- No mas: Principal bans Spanish language in intercom announcement
- Hacking software could put ‘zombie drone army’ in user’s hands
- Support for stricter gun laws drops: poll
- 10 whales dead, 41 others stranded in Everglades
- John Boehner faces bipartisan pressure to allow gay-rights vote
- Martin Bashir resigns from MSNBC over ‘ill-judged’ comments about Sarah Palin
- Rep. Duncan Hunter: While Obama prays for Iranian change, U.S. should ready its nukes
- Best company ever? Veteran Beer Co. exists to employ vets, provide quality beer
- Iran official: Sanctions ‘utterly failed’ to stop nuclear program
- ‘Black Santa’ display at IU sparks student outrage
Olympics 2012: Alex Morgan’s OT goal sends U.S. to gold medal match
Scores in final minute of injury time
MANCHESTER, England — The U.S. women’s soccer team is back in the Olympic gold medal match after a wild come-from-behind 4-3 win over Canada with a goal in the final minute of extra time.
Now the Americans will be out to avenge one of the most gut-wrenching losses in the program’s history.
Morgan’s 6-yard header, on a long cross from Heather O'Reilly, looped high into the net over goalkeeper Erin McLeod for the winning goal. Megan Rapinoe scored in the 54th and 70th minutes, and Abby Wambach in the 80th for the U.S.
The Americans overcame three one-goal deficits, all due to a hat trick from Canada’s Christine Sinclair, who scored in the 22nd, 67th and 73rd minutes. In many ways the win was reminiscent of the landmark comeback victory against Brazil in last year’s World Cup.
“Even when they scored their third goal, there was something in me that knew that we had more, that we could give more,” Wambach said. “I don’t know what that means, quite honestly. I don’t know if it’s just confidence until the end, but this team has a belief in itself, even when the going gets rough.”
Next comes the game the U.S. players have been eyeing for more than a year, a rematch with Japan on Thursday at Wembley Stadium with gold on the line. The top-ranked Americans lost to Japan on penalty kicks in the World Cup final last summer, a stunning blow that became a source of motivation as the players prepared for this year’s Olympics.
“This is redemption for us,” midfielder Carli Lloyd said. “We know how hard it was for us after that game. It hurt us for a really long time.”
The U.S. team has played in the title match in every Summer Games since women’s soccer was introduced in Atlanta in 1996, winning the gold in 1996, 2004 and 2008 and the silver in 2000.
The Americans advanced by continuing its dominance of the neighbor to the north, extending its unbeaten streak against Canada to 27 games (23-0-4). The Americans lead the all-time series 44-3-5, the last loss coming at the Algarve Cup in 2001.
But it wasn’t easy. Sinclair was an imposing force, scoring her 141st, 142nd and 143rd goals in international play. She’s now even with Wambach for No. 2 on the all-time list, both chasing Mia Hamm’s world record of 158.
Canada coach John Herdman said before the game that the run of futility against the Americans was on the minds of his players, and he addressed it with them in the run-up to the match. He also injected some pregame intrigue by accusing the Americans of using “highly illegal,” overly physical tactics on free kicks and corner kicks.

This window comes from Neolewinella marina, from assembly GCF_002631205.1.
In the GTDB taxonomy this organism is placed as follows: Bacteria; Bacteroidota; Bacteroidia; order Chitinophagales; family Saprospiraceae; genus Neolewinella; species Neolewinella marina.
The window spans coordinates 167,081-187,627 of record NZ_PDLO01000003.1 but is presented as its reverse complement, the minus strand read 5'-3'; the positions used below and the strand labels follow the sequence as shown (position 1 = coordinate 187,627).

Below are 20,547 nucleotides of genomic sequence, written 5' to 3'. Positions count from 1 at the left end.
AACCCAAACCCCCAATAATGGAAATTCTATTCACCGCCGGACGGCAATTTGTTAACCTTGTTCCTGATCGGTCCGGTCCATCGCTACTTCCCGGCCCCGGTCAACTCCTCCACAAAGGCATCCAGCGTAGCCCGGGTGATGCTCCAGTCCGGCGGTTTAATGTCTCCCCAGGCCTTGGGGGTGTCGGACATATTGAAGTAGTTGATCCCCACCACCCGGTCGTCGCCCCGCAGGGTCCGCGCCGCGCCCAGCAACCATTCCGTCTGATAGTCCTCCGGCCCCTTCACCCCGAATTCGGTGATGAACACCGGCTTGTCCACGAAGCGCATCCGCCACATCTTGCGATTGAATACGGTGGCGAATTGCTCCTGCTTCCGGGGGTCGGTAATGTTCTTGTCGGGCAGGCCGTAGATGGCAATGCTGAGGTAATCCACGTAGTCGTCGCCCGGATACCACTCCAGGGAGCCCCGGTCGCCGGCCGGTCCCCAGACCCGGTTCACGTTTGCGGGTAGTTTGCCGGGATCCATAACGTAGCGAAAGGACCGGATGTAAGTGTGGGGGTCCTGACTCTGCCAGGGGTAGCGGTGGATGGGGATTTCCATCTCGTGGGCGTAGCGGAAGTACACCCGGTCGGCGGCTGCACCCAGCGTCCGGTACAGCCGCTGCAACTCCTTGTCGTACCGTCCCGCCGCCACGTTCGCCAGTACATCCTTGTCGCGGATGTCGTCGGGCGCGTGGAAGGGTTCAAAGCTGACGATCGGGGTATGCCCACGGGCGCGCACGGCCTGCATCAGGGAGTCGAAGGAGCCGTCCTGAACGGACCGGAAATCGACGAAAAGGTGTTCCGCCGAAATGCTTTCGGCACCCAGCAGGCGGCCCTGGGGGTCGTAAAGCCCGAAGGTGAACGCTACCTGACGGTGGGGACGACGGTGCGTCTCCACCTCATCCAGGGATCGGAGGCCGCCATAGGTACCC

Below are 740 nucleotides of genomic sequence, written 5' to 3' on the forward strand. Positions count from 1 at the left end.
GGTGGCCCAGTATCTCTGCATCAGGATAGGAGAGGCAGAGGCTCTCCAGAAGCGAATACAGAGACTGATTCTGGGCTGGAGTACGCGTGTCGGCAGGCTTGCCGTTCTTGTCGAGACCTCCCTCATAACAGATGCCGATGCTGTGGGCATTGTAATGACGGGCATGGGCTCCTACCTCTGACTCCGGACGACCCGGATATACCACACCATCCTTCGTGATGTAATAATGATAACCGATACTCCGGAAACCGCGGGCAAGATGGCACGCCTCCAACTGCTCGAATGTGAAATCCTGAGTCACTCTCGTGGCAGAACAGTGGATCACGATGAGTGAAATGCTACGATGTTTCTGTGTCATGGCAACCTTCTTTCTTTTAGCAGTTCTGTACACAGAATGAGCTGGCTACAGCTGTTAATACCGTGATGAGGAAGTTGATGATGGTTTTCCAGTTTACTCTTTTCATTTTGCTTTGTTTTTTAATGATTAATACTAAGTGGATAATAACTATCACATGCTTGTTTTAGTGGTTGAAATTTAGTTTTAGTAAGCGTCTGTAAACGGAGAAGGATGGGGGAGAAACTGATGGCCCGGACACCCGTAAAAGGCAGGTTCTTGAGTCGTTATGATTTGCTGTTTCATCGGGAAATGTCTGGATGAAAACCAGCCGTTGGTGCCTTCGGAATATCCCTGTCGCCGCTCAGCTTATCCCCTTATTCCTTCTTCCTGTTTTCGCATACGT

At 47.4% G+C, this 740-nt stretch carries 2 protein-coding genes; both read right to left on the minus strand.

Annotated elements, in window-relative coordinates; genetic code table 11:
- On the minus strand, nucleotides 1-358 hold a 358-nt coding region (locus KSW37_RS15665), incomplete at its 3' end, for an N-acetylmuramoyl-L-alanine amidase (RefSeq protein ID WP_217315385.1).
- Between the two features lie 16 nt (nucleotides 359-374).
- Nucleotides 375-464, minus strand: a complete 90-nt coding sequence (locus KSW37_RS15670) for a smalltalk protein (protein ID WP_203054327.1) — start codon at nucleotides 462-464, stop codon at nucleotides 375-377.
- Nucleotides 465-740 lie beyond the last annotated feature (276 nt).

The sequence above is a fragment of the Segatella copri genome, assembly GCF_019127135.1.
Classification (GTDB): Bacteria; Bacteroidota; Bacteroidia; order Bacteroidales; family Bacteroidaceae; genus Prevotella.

Certainly, his team gave one of its most spirited efforts on the biggest stage ever for a game between the neighboring rivals, scoring the most goals the U.S. has allowed since a 5-4 win by the Americans over Australia in May 2008.
The game included a pair of U.S. goals resulting from moments rarely seen in soccer, including a corner kick that curled in for a goal and a goalkeeper whistled for holding the ball too long. Canada coach John Herdman felt the goalkeeper call was a miscarriage of justice, and he also felt referee Christiana Pedersen of Norway missed a hand ball in the penalty in front of the U.S. goal.
“She will have to sleep in bed tonight after watching the replays,” Herdman said. “She’s gonna have to live with that. We will move on from this. I wonder if she will be able to.”
By Tom Harris and Madhav Khandekar
Bad science puts rich nations on the hook for trillions in climate liabilities
- Angry NTSB ousts railroad union from N.Y. train crash site
- Hola: Boehner prepares to push amnesty bill through House
- Kill team: Obama war chiefs widen drone death zones
- Puerto Rico caravan honoring Paul Walker ends in 6 drunken-driving arrests, 72 speeding tickets
- Apple wins facial recognition patent for iPhone 6
- Xbox One, Playstation 4 games penalize users for cursing in their own homes
- First Dog Sunny knocks down Ashtyn Gardner; Michelle Obama yanks leash
- Inside China: Nuclear submarines capable of widespread attack on U.S.
- HURT: Postal Service misses address by a whole continent
- Allen West warns Obamas backdoor gun control is moving forward
Independent voices from the The Washington Times Communities
Criticism may not be agreeable, but it is necessary. It fulfills the same function as pain in the human body. It calls attention to an unhealthy state of things.
Wall Street news for retail investors who want to know what's going on.
Does it take over 25 years in public service to really know what goes on in Washington?
Despite cynicism about the law, it can provide you justice, protection, and ensure your rights.